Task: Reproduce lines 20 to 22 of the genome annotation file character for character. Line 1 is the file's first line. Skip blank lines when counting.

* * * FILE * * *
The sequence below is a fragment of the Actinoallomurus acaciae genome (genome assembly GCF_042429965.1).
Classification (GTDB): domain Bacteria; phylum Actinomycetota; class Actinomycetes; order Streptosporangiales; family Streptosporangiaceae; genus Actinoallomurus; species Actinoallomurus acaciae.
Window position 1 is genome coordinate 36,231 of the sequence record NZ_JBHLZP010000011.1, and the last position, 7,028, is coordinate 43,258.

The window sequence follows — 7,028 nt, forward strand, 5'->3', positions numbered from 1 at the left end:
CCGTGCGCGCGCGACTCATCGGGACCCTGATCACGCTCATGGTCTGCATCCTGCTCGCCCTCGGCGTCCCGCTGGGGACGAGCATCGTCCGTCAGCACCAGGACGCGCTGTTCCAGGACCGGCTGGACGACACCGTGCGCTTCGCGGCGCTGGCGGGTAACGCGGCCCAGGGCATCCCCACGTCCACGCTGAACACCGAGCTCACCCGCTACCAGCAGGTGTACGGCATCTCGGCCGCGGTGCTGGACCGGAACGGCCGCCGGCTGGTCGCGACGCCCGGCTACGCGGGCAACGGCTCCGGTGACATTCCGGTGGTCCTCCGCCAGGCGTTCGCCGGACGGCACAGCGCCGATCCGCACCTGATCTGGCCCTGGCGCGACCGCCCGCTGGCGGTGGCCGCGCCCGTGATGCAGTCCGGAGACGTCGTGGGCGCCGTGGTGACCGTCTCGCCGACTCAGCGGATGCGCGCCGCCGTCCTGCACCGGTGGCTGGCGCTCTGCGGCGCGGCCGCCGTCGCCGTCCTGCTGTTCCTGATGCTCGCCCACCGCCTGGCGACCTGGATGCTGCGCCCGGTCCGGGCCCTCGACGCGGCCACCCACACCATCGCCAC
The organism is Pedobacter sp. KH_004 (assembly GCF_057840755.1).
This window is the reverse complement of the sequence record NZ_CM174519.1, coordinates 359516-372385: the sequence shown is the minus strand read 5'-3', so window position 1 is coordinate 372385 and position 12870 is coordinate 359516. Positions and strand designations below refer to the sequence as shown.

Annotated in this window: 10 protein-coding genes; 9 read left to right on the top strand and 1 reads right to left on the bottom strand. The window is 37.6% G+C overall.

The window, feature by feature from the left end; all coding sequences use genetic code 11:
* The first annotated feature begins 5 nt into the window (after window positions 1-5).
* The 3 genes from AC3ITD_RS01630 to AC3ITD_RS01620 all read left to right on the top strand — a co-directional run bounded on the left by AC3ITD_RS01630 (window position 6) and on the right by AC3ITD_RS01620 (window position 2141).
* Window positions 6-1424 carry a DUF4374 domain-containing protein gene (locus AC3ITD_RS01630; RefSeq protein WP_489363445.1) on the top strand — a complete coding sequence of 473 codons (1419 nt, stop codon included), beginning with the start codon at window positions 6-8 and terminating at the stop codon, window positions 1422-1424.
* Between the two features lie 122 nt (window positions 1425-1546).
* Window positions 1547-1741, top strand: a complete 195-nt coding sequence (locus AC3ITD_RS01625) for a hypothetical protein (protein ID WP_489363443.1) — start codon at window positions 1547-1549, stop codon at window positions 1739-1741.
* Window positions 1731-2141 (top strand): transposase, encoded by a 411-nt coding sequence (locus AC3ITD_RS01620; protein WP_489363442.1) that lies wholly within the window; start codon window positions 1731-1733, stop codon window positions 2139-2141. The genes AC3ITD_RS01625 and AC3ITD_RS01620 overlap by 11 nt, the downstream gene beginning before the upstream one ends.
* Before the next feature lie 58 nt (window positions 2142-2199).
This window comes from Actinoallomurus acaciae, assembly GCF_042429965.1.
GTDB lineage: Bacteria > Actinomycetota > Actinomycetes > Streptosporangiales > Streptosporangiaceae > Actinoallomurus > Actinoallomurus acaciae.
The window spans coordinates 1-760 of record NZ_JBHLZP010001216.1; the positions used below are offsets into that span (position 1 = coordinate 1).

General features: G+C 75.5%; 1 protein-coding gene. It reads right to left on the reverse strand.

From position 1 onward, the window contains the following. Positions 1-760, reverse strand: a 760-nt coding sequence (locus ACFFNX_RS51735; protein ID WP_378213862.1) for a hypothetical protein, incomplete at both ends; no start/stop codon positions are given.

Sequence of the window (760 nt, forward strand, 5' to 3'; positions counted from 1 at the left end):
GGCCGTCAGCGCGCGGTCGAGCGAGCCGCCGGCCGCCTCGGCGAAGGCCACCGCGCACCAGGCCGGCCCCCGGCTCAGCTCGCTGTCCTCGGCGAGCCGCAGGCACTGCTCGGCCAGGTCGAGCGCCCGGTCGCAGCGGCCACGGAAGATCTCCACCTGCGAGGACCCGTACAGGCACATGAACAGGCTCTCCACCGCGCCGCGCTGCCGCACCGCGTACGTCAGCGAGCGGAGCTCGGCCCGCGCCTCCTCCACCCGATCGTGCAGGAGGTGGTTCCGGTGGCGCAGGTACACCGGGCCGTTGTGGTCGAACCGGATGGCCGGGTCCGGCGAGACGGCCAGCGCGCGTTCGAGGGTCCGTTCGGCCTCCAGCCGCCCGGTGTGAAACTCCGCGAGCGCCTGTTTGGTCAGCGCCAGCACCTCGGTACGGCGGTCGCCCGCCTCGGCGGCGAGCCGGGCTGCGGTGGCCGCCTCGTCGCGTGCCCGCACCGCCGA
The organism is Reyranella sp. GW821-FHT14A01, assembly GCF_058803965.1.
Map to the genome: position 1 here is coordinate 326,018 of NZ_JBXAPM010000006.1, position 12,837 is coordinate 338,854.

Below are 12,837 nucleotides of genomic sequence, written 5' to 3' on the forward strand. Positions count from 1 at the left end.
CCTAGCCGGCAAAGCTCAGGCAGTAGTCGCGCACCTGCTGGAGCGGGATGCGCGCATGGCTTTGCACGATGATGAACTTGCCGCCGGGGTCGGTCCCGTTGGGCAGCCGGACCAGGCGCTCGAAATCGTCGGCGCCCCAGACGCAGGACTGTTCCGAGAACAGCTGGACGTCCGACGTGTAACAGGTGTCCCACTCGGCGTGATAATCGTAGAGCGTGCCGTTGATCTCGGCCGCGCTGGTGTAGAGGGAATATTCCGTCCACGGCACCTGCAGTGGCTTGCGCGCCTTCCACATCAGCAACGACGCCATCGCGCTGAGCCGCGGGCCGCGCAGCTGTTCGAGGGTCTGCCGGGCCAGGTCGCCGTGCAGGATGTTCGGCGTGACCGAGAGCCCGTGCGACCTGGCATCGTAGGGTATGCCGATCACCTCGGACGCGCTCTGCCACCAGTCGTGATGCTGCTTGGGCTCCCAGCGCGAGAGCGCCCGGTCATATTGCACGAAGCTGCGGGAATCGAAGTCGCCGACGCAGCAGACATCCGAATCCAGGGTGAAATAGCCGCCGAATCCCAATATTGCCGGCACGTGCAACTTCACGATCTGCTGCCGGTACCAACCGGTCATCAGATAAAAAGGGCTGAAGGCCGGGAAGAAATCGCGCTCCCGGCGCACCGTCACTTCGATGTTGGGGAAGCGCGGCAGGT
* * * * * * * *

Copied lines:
General features: G+C 75.5%; 1 protein-coding gene. It reads right to left on the reverse strand.

From position 1 onward, the window contains the following. Positions 1-760, reverse strand: a 760-nt coding sequence (locus ACFFNX_RS51735; protein ID WP_378213862.1) for a hypothetical protein, incomplete at both ends; no start/stop codon positions are given.

Sequence of the window (760 nt, forward strand, 5' to 3'; positions counted from 1 at the left end):